North Bay Village v. Blackwell

Annotate this Case

88 So. 2d 524 (1956)


Supreme Court of Florida, Division A.

June 8, 1956.

Rehearing Denied July 19, 1956.

*525 Joseph A. Wanick, Miami Beach, for appellant.

Blackwell, Walker & Gray, Miami, for appellees.

THORNAL, Justice.

Appellant North Bay Village, a municipal corporation, which was defendant below, seeks reversal of a final decree declaring invalid an ordinance of the appellant municipality in a chancery proceeding instituted by the appellees, who were the plaintiffs below.

The only point for determination is the validity of a municipal zoning ordinance which reserves to the Village Council the authority to approve or disapprove the location of certain types of business without providing standards in the ordinance for the guidance and control of the council.

Pursuant to its charter powers, the municipality of North Bay Village adopted a zoning ordinance. The ordinance established certain business districts designated B-1, B-2 and B-3. Among the uses permitted in District B-3 were "Automobile service stations and gasoline and oil filling stations * * * subject to approval of location and site by action of Council".

Appellees applied for a building permit to construct a filling station on property districted as B-3. The application was referred to the council and the permit was denied. Appellees then filed a proceeding in chancery to have the ordinance declared invalid. They particularly assaulted that portion of the ordinance which provided that a permit to construct a filling station in District B-3 was "subject to approval of location and site by action of Council" on the ground that the ordinance delegated to the council the arbitrary power to grant or deny a permit without providing adequate standards for the guidance and control of the council in arriving at its decision on any particular application.

The Chancellor held invalid the quoted provision of the ordinance. Reversal of this decree is now sought by this appeal.

Appellant contends that on the basis of certain prior decisions of this court such authorizations in municipal ordinances are valid. In similar fashion, appellee relying on prior decisions of this court contends that the provision under attack is invalid.

If it were not for the fact that there is an apparent conflict in our prior decisions, we would be inclined to affirm the decree of the Chancellor on the basis of our opinion in Drexel v. City of Miami Beach, Fla. 1953, 64 So. 2d 317. However, it does appear that the position of the appellant is supported by our opinions in Harz v. Paxton, 97 Fla. 154, 120 So. 3, and City of Miami Beach v. State, ex rel. Ross, 141 Fla. 407, 193 So. 543.

In order to settle the law on this subject in the interest of consistency and for the future guidance of the Bar as well as municipalities, *526 we deem it advisable therefore to state the position of the court unequivocally on the problem at hand. The development of zoning laws and zoning procedures in recent years had produced some of these inconsistencies in the decisions of various courts. This is so for the reason that in the early days of municipal zoning, there were those who doubted the authority of municipalities to exercise their police power to the extent of regulating the use of private property. Over a period of years there has been a gradual development of the rules governing municipal legislative bodies in the exercise of this power. As our cities grew and situations relating to sound zoning practices became almost daily problems of municipal government, it was only natural that some of the earlier conclusions of the courts would likewise develop to meet the requirements of changing circumstances and new conditions.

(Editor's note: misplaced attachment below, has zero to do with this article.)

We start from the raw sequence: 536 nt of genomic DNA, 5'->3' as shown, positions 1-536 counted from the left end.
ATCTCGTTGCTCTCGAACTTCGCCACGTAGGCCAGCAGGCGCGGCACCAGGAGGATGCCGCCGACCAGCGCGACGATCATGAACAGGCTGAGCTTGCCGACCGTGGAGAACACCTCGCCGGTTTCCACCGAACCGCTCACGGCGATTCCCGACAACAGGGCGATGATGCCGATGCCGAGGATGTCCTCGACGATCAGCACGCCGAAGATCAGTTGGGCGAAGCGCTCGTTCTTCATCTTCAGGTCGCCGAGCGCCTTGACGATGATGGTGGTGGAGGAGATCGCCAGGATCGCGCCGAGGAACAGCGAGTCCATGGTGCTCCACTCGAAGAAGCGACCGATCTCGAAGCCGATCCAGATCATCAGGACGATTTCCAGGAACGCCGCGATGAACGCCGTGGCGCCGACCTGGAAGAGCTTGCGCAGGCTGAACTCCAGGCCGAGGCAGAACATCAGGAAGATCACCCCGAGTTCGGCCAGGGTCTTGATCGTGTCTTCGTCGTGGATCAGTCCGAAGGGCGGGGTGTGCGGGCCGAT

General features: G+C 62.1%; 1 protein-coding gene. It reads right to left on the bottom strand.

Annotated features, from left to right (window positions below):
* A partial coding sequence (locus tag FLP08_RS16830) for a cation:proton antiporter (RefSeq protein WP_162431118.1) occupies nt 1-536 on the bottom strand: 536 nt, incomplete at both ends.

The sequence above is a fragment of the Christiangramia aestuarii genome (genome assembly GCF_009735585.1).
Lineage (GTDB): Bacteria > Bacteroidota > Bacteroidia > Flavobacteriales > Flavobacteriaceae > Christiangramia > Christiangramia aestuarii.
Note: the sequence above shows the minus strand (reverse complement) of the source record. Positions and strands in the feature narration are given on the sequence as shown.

With reference to the problem before us there now seems to be little doubt that a zoning ordinance must prescribe definite standards for the guidance and control of the building inspector, the zoning officials and indeed the municipal council, when by the ordinance it reserves to itself various administrative zoning powers. An ordinance whereby the city council delegates to itself the arbitrary and unfettered authority to decide where and how a particular structure shall be built or where located without at the same time setting up reasonable standards which would be applicable alike to all property owners similarly conditioned, cannot be permitted to stand as a valid municipal enactment.

The rule is well stated in Yokley on Zoning Law and Practice, Vol. 1, Section 62, as follows:

"The general rule is that a zoning ordinance must prescribe definite standards and that neither the city council, the board of appeals created by ordinance or statute, nor the building inspector are properly vested with discretionary rights in granting building permits or variances in exception to the zoning ordinance unless there has been established a definite standard to guide them in the exercise of such powers."

The reasons for the rule are well discussed in our opinion in Drexel v. City of Miami Beach, Fla. 1953, 64 So. 2d 317. It is unnecessary to review them here. However, in our opinion in the case last cited, we did not undertake specifically to recede from the rule announced in earlier cases on which the appellant relies. In disposing of the matter, therefore, we here hold that the case before us is controlled by the rule of the decision in Drexel v. City of Miami Beach, Fla. 1953, 64 So. 2d 317. See also Phillips Petroleum Co. v. Anderson, Fla. 1954, 74 So. 2d 544.

We hereby specifically recede from anything to the contrary appearing in Harz v. Paxton, 97 Fla. 154, 120 So. 3, and City of Miami Beach v. State ex rel. Ross, 141 Fla. 407, 193 So. 543.

For the reasons stated, the decree appealed from is


DREW, C.J., and TERRELL and HOBSON, JJ., concur.